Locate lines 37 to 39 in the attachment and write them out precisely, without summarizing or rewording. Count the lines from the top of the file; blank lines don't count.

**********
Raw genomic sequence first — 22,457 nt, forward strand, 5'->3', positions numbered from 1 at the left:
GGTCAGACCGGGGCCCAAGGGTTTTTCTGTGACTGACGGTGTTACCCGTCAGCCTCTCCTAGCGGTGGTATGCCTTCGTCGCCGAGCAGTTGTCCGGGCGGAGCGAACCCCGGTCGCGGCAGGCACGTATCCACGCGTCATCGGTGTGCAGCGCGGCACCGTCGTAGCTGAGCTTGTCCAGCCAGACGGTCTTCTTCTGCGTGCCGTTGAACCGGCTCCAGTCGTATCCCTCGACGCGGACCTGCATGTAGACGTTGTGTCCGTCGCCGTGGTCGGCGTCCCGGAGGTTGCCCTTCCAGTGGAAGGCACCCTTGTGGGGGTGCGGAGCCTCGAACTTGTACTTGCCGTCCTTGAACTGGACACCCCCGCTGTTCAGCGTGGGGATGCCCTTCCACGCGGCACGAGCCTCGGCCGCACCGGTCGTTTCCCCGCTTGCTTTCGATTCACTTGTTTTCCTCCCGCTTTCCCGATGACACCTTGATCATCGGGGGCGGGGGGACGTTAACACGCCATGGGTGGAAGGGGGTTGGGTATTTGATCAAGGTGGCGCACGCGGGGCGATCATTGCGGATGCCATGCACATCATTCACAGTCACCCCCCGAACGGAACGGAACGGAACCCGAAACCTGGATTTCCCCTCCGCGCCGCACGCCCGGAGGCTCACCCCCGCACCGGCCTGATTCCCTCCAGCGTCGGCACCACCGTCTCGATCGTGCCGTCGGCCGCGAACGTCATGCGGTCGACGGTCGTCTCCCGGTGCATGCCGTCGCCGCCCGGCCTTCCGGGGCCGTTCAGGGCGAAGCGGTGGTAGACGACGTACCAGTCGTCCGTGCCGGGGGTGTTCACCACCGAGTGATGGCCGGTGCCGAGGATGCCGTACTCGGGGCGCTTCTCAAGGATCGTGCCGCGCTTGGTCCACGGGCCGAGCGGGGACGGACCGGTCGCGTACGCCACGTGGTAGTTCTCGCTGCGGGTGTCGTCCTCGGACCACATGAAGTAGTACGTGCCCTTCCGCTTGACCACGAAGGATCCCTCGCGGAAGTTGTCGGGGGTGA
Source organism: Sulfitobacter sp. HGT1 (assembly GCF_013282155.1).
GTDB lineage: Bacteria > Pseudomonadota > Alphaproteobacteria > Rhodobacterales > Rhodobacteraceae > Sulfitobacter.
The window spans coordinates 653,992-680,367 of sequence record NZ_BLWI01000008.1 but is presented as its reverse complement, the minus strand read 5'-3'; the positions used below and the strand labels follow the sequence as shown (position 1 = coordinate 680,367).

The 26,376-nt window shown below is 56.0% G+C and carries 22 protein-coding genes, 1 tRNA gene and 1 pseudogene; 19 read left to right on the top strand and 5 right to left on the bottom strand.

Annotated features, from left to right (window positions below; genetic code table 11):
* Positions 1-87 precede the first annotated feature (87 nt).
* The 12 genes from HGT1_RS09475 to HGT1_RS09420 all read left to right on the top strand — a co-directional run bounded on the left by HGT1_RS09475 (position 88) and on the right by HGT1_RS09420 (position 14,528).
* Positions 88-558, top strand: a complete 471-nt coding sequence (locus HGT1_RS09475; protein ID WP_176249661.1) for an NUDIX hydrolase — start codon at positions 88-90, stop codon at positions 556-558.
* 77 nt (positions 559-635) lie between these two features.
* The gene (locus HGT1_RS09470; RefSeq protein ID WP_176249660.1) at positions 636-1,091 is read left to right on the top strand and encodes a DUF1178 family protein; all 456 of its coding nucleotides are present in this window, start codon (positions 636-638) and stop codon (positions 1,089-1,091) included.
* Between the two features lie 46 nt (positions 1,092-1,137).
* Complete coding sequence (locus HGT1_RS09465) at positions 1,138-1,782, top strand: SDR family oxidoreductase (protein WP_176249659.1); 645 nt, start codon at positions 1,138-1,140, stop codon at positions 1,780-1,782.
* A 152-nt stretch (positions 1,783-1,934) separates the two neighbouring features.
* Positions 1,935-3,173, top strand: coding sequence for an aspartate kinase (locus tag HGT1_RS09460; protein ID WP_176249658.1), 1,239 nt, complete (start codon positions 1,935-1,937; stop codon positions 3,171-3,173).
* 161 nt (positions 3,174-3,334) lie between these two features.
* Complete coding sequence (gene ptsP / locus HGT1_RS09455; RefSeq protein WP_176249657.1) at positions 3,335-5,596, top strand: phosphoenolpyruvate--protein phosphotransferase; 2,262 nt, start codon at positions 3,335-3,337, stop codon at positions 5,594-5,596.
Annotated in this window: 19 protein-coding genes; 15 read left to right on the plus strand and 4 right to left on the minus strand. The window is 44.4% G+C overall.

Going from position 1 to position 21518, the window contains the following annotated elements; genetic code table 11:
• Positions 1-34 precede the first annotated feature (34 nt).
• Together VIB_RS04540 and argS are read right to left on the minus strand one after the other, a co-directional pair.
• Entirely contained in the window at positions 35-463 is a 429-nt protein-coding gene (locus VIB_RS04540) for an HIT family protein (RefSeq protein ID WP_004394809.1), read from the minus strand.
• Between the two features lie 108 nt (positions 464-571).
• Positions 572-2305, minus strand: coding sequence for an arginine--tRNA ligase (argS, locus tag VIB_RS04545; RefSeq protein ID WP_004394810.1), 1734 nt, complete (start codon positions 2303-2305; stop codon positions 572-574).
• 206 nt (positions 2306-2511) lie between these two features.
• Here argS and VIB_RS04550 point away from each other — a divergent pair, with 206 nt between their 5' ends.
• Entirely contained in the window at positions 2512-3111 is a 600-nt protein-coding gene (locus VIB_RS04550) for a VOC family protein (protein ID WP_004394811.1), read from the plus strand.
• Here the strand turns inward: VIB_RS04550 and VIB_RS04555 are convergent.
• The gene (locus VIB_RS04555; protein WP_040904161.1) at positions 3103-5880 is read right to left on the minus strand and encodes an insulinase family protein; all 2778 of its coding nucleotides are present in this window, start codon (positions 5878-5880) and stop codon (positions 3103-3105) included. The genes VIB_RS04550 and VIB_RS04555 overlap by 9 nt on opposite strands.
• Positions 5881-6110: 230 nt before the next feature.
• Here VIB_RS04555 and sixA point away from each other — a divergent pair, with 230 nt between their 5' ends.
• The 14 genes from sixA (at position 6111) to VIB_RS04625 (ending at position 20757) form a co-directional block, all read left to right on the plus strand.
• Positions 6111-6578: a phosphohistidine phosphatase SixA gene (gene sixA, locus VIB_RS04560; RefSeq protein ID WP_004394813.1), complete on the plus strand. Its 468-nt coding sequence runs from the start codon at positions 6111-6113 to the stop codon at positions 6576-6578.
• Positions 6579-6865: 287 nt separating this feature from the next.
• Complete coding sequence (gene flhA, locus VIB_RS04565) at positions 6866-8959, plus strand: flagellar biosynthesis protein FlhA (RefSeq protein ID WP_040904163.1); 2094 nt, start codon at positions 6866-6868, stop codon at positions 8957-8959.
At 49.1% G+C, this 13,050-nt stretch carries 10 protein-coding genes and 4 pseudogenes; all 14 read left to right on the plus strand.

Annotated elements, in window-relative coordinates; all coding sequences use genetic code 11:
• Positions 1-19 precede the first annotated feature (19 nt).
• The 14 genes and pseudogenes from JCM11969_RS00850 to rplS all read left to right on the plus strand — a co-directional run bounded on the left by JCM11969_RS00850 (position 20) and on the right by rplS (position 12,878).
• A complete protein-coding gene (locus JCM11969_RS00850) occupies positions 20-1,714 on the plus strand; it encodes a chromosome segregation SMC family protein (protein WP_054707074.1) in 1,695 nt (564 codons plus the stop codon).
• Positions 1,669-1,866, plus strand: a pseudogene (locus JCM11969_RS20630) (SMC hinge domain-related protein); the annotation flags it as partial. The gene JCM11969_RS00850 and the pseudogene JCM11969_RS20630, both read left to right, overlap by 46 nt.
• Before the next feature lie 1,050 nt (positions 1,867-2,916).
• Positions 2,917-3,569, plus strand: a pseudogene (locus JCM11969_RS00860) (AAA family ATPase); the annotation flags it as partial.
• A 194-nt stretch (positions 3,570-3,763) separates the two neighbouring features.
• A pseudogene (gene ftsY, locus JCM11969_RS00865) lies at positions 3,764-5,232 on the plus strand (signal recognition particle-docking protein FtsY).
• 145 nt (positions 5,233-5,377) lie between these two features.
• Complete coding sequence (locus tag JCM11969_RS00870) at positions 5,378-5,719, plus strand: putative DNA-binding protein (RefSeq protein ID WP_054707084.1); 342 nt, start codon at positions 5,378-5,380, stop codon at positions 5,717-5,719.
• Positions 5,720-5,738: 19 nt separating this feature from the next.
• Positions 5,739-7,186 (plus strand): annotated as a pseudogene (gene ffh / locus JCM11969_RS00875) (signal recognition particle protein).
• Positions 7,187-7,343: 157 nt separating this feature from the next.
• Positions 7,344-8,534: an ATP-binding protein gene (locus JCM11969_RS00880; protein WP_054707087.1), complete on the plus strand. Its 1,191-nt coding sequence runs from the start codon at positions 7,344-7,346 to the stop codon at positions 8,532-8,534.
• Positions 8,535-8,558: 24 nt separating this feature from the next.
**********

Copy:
At 49.1% G+C, this 13,050-nt stretch carries 10 protein-coding genes and 4 pseudogenes; all 14 read left to right on the plus strand.

Annotated elements, in window-relative coordinates; all coding sequences use genetic code 11:
• Positions 1-19 precede the first annotated feature (19 nt).